As shown in FIG. 2, dielectric overshoe 20 has upper portion 21 formed of a series of pattern pieces including back piece 22, outer side piece 24, outer side piece 26, upper toe piece 28, lower toe piece 30. Outer lower portion 32 and sole 34 are mounted at the vertically lower positions of dielectric overshoe 20. Arch 36 extends a distance D, that may be 7/8" to 1", upwardly from the plane of sole 34. Reinforced lip 38 extends around opening 46. Upper buckle 40 and lower buckle 42 close tongue 44, thus sealing opening 46 and reinforced lip 38 about the ankle area of a wearer.
Upper portion 21 is formed of a first rubber composition that has good dielectric characteristics. Lower portion 32, and sole 34, are formed of a second rubber compoisition that has good dielectric characteristics, but also has improved wear characteristics over upper portion 21. These two rubber compositions are arrived at by mixing various percentages of natural and synthetic rubbers. The greater the percentage of natural rubber, the better the dielectric characteristics. However, synthetic rubber has a higher carbon content than natural rubber, and thus has better wear characteristics than natural rubber. For this reason, lower portion 32 and sole 34 are formed of a rubber composition that has a higher synthetic rubber percentage. In addition, synthetic rubber is significantly cheaper than natural rubber and it is advantageous to use it in greater percentages on the sole 34 and lower portion 32 which are relatively thick when compared to upper portion 21.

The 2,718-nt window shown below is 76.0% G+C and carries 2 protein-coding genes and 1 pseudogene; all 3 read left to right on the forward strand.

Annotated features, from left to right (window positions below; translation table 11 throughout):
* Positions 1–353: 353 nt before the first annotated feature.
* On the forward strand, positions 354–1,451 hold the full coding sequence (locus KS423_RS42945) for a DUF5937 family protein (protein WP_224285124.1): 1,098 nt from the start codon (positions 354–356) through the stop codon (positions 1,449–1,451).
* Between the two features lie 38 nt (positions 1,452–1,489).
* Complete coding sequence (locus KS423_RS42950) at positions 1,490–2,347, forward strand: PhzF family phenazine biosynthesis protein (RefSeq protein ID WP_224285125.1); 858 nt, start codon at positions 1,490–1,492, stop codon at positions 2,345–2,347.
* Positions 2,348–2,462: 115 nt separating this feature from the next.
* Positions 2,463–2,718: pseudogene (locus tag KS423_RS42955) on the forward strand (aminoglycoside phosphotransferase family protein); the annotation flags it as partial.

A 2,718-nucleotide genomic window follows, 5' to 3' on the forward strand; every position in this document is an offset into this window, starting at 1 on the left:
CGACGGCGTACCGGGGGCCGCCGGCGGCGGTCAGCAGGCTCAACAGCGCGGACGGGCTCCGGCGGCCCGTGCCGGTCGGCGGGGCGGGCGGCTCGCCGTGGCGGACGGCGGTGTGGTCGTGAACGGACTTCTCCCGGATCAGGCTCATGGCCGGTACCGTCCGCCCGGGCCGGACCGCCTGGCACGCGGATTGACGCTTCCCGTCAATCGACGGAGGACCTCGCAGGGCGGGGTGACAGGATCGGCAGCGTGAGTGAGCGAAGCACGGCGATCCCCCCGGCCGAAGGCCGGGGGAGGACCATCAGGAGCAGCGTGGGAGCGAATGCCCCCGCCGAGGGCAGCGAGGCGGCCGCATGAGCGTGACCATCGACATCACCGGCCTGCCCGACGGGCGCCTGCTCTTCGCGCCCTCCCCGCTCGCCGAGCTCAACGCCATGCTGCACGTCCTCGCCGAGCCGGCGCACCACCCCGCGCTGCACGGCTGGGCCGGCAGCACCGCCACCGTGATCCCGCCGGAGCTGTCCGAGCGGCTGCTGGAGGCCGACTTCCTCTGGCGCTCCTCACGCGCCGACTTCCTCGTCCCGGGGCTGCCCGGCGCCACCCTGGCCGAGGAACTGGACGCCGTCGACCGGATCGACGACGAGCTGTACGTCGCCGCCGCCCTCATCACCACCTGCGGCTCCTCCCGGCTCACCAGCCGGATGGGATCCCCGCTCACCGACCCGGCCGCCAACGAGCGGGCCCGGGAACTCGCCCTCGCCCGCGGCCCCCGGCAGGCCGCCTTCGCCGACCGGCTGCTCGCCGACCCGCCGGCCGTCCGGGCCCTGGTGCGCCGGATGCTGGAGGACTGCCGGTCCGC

An example of a first material that may preferably be used for the first rubber composition of upper portion 21 is a rubber composition composed of 90% natural rubber and 10% synthetic rubber. Such a composition is available from Ranger Rubber Company, a division of Endicott Johnson Shoe Company of Endicott, New York and identified as "Formula 096".
A second material that is preferably utilized to form the lower portion 32 and sole 34 is composed of 80% natural rubber and 20% synthetic rubber. This composition is also available from Ranger Rubber Company and is identified as "Formula 1172".
FIG. 3 shows the inner side of improved dielectric overshoe 20 and includes many parts similar to those identified in FIG. 2, which are identified by the same reference numerals. FIG. 3 shows inner side piece 25 and inner side piece 27 along with inner lower portion 33.
FIG. 4 is a bottom view of improved dielectric overshoe 20 and illustrates sole 34 and arch 36.
FIG. 5 shows a rear view of improved dielectric shoe 20 including back piece 22 and a reinforcement lip 38. Distance X is illustrated and defines the amount that the front of opening 46 extends vertically upwardly above the rear of opening 46. Having the front of opening 46 being vertically above the rear provides better support from overshoe 20 when a wearer is climbing or wearing some sort of climbing tool, such as a climbing cleat or the like.